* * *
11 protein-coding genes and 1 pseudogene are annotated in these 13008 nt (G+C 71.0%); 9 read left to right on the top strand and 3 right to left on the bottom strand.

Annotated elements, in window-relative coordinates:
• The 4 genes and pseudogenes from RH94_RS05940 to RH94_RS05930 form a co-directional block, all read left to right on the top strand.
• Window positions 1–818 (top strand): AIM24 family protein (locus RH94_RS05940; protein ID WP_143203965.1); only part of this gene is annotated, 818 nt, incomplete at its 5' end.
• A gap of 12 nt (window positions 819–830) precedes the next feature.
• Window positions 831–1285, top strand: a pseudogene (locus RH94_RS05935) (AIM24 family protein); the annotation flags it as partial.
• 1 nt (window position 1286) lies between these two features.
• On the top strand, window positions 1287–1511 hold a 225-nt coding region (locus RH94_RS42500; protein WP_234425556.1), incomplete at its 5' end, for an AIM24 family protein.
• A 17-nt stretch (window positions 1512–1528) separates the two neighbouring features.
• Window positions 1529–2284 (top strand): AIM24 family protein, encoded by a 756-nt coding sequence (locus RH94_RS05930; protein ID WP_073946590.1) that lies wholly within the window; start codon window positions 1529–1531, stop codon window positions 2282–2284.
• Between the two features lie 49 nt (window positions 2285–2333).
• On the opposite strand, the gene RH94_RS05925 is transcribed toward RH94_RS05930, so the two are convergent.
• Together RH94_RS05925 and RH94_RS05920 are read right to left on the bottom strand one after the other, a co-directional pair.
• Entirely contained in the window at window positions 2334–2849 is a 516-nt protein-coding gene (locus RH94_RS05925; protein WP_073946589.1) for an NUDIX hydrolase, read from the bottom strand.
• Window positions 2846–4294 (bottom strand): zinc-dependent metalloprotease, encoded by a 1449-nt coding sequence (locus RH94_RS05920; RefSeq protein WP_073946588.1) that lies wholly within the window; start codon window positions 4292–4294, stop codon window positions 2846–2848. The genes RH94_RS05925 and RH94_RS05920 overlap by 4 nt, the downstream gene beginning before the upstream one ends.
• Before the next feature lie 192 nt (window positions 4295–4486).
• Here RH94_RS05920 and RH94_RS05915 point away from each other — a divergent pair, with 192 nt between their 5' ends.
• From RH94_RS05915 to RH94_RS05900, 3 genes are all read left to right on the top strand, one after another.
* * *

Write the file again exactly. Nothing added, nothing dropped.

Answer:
11 protein-coding genes and 1 pseudogene are annotated in these 13008 nt (G+C 71.0%); 9 read left to right on the top strand and 3 right to left on the bottom strand.

Annotated elements, in window-relative coordinates:
• The 4 genes and pseudogenes from RH94_RS05940 to RH94_RS05930 form a co-directional block, all read left to right on the top strand.
• Window positions 1–818 (top strand): AIM24 family protein (locus RH94_RS05940; protein ID WP_143203965.1); only part of this gene is annotated, 818 nt, incomplete at its 5' end.
• A gap of 12 nt (window positions 819–830) precedes the next feature.
• Window positions 831–1285, top strand: a pseudogene (locus RH94_RS05935) (AIM24 family protein); the annotation flags it as partial.
• 1 nt (window position 1286) lies between these two features.
• On the top strand, window positions 1287–1511 hold a 225-nt coding region (locus RH94_RS42500; protein WP_234425556.1), incomplete at its 5' end, for an AIM24 family protein.
• A 17-nt stretch (window positions 1512–1528) separates the two neighbouring features.
• Window positions 1529–2284 (top strand): AIM24 family protein, encoded by a 756-nt coding sequence (locus RH94_RS05930; protein ID WP_073946590.1) that lies wholly within the window; start codon window positions 1529–1531, stop codon window positions 2282–2284.
• Between the two features lie 49 nt (window positions 2285–2333).
• On the opposite strand, the gene RH94_RS05925 is transcribed toward RH94_RS05930, so the two are convergent.
• Together RH94_RS05925 and RH94_RS05920 are read right to left on the bottom strand one after the other, a co-directional pair.
• Entirely contained in the window at window positions 2334–2849 is a 516-nt protein-coding gene (locus RH94_RS05925; protein WP_073946589.1) for an NUDIX hydrolase, read from the bottom strand.
• Window positions 2846–4294 (bottom strand): zinc-dependent metalloprotease, encoded by a 1449-nt coding sequence (locus RH94_RS05920; RefSeq protein WP_073946588.1) that lies wholly within the window; start codon window positions 4292–4294, stop codon window positions 2846–2848. The genes RH94_RS05925 and RH94_RS05920 overlap by 4 nt, the downstream gene beginning before the upstream one ends.
• Before the next feature lie 192 nt (window positions 4295–4486).
• Here RH94_RS05920 and RH94_RS05915 point away from each other — a divergent pair, with 192 nt between their 5' ends.
• From RH94_RS05915 to RH94_RS05900, 3 genes are all read left to right on the top strand, one after another.